The Ponziani is one of the oldest chess openings, first described by Luis Ramirez Lucena in 1497. It is sometimes also called the Staunton opening as Howard Staunton—the best chess player from 1843 to 1851—was a strong advocate for it. While still iconic, nowadays the opening is not considered to be quite as good as the Ruy Lopez or the Italian game.
The Ponziani opening starts with 1.e4 e5 2.Nf3 Nc6 3.c3.
C3 is used so d4 can be played later, while keeping a strong middle with the pawns. Black has three main options for counterattacks: the Jaenisch counter-attack, the Ponziani counter gambit, and playing d5. The only defense I will cover in this article (and the most common) is the Jaenisch, with nf6 attacking the undefended e4 pawn.
While it may look like the e4 pawn needs to be defended in this position, it is actually best to push d4 anyway, hanging the e4 pawn. Here black can either take your d4 pawn with their e5 pawn or take your e4 pawn with their knight. No matter what they take, push the other pawn which forces their knight to move.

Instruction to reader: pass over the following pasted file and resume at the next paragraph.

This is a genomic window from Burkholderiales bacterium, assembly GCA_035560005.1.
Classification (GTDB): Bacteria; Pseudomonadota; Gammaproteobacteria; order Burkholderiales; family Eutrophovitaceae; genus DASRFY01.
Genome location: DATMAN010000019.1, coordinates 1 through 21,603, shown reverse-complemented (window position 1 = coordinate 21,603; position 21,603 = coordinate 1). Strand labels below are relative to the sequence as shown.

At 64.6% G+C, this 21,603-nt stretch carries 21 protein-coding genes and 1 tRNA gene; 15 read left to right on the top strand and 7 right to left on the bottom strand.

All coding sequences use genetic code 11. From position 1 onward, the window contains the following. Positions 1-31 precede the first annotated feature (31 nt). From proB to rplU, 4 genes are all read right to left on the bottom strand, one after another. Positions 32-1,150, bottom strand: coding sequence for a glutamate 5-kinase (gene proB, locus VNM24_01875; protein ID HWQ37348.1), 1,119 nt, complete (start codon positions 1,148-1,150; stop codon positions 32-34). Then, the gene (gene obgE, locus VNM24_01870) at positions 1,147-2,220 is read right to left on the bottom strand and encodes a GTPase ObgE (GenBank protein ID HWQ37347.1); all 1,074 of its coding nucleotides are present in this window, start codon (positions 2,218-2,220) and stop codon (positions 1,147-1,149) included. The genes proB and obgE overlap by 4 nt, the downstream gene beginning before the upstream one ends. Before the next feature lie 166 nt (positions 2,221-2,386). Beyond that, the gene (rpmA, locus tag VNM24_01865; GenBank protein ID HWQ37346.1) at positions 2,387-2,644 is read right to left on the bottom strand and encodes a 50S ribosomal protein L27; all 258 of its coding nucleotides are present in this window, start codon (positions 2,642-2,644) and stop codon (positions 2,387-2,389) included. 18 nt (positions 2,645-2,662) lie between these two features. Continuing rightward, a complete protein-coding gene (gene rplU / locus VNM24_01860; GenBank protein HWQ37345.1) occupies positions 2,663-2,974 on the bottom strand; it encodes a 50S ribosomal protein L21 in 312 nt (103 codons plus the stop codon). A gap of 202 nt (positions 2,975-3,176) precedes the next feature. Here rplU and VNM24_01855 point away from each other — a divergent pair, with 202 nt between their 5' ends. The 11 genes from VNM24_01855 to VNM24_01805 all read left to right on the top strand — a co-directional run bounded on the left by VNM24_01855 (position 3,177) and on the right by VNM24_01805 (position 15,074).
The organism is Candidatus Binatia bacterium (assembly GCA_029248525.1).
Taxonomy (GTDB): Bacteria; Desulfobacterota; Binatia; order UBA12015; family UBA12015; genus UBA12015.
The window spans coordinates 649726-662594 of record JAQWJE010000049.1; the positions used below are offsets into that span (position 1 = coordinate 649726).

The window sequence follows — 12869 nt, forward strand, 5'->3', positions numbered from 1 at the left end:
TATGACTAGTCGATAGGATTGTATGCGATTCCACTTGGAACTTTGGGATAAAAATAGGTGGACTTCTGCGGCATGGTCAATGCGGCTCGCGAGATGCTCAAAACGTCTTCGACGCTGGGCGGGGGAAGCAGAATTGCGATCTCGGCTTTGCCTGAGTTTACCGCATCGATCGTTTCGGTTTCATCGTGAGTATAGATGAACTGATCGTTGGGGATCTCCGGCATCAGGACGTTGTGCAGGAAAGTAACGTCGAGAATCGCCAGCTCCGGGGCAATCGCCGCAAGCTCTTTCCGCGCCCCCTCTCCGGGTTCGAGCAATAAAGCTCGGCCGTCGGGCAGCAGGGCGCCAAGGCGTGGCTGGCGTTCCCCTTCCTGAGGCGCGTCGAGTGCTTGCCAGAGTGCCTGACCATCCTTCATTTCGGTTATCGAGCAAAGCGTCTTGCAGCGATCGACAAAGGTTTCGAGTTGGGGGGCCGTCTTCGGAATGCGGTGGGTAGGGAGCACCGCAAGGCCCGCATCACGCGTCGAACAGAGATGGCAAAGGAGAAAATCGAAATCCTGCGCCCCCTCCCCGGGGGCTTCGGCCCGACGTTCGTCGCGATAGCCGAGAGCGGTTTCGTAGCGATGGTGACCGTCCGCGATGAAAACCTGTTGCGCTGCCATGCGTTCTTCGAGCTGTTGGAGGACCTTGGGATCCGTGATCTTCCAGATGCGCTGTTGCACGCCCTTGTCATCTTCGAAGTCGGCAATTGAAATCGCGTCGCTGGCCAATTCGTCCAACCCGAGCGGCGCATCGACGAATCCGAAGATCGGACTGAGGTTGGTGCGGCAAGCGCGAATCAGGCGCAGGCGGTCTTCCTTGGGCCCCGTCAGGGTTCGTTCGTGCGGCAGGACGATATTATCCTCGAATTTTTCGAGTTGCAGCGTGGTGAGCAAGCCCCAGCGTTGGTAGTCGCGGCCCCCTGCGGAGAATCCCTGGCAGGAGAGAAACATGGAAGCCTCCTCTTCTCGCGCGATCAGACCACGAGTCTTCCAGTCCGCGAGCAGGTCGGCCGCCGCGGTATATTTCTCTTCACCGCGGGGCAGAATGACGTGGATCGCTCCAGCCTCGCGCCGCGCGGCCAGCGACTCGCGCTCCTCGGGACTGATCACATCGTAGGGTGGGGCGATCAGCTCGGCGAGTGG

In both variations, black is forced to move their knight; furthermore, in the kxe4 variation, if black’s knight moves to a5 then white can play pawn to b4 and trap the knight. Since the knights are forced to move in both variations, black’s pawn can be taken safely.
I’m not going to get deep into d5 by black, though Ponziani players should be ready for it. If black plays pawn to d5 against c3, then white has to play queen to a4: generally bringing out said queen so early is not a good idea; but, if necessary qa4 pins black’s knight and defends e4.